hile continuing his education as a civil engineer,
Cierva designed a large
tri-motor biplane bomber
in 1918 for a military
competition. On its first
flight, it stalled in a low-level turn and crashed. The pilot walked
away from the wreck, but Cierva decided to turn his efforts to
solving the problem of the stall.
And the concept of the Autogiro was born.
While many inventors at the time were trying to develop a
helicopter, Cierva hit upon the idea of the unpowered rotor
as a source of lift, using the concept of autorotation. Take four long
skinny wings, anchor them at a common point, and you have a
rotor that spins itself when subjected to airflow and will not stall,
eliminating the stall/spin problem of fixed-wing aircraft.
It’s a great concept, but in practice there’s a lot more to it, as
Cierva discovered in his first experiments in the early 1920s. With
forward motion of the aircraft, the advancing blade creates more lift,
which with a rigid rotor head causes the machine to roll toward the
retreating blade. This was solved by adding “flapping” hinges, allowing
the advancing blade to rise and effectively decrease its angle of attack
to match its lift to the retreating (and descending) blade. Due to minor
changes in the speed of each rotor blade during flight, fore-and-aft or
lead-and-lag hinges were required (See illustration on pg. 25).
By the middle 1920s the design was considered a success,
and soon a number of “windmill planes” were built by licensees
of Cierva and flying around Europe under the trademarked
Enter Harold Pitcairn, American builder of airmail aircraft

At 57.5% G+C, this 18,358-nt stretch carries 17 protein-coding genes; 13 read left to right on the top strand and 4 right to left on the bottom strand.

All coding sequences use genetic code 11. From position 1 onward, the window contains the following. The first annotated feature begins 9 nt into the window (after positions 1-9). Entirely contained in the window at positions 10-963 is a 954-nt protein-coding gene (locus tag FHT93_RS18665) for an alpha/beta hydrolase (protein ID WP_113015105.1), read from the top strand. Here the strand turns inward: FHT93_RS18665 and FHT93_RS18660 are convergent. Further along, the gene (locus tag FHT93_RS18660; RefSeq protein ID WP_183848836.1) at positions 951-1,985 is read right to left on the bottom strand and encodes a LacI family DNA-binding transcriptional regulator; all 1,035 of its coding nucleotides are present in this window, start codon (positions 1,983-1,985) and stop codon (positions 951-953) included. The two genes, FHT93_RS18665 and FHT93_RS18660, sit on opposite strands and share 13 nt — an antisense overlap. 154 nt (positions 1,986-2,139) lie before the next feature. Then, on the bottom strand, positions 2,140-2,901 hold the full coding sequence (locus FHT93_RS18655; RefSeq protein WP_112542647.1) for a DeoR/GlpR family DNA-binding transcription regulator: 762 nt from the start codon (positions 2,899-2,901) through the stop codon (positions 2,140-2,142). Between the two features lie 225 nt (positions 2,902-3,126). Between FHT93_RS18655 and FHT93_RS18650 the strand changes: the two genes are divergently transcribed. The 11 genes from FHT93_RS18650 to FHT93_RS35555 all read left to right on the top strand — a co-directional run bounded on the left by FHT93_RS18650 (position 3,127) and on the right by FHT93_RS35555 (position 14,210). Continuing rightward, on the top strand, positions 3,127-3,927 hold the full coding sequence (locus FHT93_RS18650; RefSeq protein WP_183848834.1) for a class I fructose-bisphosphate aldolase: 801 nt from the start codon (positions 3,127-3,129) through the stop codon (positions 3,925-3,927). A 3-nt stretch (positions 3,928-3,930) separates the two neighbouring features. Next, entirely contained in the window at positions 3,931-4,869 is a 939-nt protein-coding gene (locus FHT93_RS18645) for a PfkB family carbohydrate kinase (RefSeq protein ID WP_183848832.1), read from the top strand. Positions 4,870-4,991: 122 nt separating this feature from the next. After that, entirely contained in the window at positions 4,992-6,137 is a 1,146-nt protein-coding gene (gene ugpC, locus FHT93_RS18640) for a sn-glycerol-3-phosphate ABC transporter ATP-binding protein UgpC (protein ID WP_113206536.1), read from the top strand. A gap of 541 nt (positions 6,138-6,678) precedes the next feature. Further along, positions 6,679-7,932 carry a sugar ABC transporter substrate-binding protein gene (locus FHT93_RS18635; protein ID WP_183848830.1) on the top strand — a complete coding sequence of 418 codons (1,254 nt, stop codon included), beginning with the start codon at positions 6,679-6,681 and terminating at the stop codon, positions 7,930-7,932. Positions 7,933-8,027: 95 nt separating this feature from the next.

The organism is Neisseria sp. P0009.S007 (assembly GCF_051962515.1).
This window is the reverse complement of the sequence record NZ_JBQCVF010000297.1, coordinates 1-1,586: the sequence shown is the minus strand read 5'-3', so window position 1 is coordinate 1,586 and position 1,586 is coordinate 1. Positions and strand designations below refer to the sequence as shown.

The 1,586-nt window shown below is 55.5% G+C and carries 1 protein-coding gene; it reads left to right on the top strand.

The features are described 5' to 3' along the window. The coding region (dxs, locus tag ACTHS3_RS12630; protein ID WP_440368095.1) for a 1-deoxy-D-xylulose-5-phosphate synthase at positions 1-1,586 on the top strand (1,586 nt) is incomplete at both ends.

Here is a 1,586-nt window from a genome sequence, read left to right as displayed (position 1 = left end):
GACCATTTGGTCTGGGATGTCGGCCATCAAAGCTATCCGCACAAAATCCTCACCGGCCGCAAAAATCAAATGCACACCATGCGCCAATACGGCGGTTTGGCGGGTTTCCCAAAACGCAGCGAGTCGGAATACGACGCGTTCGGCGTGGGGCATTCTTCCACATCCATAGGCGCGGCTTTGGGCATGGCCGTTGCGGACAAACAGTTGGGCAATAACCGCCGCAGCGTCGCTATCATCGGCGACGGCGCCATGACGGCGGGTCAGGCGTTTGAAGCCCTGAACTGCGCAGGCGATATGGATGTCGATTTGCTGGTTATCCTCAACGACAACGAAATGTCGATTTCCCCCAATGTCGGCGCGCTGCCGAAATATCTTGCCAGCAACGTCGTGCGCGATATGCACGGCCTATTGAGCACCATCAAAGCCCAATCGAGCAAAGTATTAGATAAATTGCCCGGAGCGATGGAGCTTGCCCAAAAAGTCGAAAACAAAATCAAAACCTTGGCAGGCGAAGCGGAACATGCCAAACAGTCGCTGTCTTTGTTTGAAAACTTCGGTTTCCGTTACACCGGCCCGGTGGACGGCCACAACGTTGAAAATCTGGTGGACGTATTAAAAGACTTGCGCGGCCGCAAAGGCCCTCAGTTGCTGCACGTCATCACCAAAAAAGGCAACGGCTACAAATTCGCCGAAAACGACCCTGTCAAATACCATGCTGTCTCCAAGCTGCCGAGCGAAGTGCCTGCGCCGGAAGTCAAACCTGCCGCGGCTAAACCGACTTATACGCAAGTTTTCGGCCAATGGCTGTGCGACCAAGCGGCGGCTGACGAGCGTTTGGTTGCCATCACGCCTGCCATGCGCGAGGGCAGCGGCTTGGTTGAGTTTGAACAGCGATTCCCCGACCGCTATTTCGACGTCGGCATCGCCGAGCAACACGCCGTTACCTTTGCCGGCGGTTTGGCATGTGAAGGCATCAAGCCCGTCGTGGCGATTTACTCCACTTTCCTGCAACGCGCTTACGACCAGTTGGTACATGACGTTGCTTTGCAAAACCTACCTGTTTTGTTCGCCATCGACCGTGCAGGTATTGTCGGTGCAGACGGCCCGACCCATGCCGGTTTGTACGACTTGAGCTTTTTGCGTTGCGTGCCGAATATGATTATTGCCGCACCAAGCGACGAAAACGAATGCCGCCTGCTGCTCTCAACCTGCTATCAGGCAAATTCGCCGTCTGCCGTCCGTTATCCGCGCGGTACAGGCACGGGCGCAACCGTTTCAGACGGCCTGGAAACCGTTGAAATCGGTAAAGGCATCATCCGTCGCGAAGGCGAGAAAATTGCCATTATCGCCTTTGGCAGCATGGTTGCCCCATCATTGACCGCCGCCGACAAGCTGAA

and a man interested in the development of the helicopter.
Recognizing the potential of the Autogiro,
Pitcairn persuaded Cierva to let him become
the American representative and went on to
build dozens of ’giros of varying types at his
factory in Willow Grove, Pennsylvania. They
were expensive, costing from $5,000 to $8,000
during the Depression when the average
annual income was less than $1,000, but they
found use as advertising vehicles for many
companies like Coca-Cola, Beech-Nut (whose
Autogiro was flown by Amelia Earhart), and
the Champion Spark Plug Company, whose
Pitcairn PCA- 2 Miss Champion is now in the
EAA AirVenture Museum.
Both Pitcairn and Cierva continued to
advance the design, Pitcairn coming up with
the rotor spin-up drive using a unit on the back
of the engine, and both contributed to
advancements such as cyclic control to vary the
angle of each blade individually, eliminating
the need for flapping hinges, and the collective,
which could vary the angle of all blades at once
and which was used for jump takeoffs. These
concepts were crucial to the development of
the helicopter in the late 1930s. Ironically, with
its ability to hover, the helicopter then drove
the Autogiro into obscurity.
NC12678/ The year 1932, however, was the
height of Autogiro popularity, and in March
of that year the Pitcairn Autogiro Company
THE HISTORY OF PITCAIRN PA- 18, N12678
Pitcairn PA- 18, Serial No.
G- 65, is manufactured by
the Pitcairn Autogiro Co. of
Willow Grove, Penn.
NC1267B is used as the personal aircraft of company
president Harold Pitcairn.
Miss Anne West Strawbridge dies at the age of
58, willing her PA- 18 to
relative John Strawbridge.
Firestone Aircraft buys
the Autogiro for $228 after
the PA- 18 changes hands
Sky Voice Inc. purchases
the Autogiro for banner
use along the New Jersey
Joseph Budjinski acquires
the ship, but soon goes
out of business.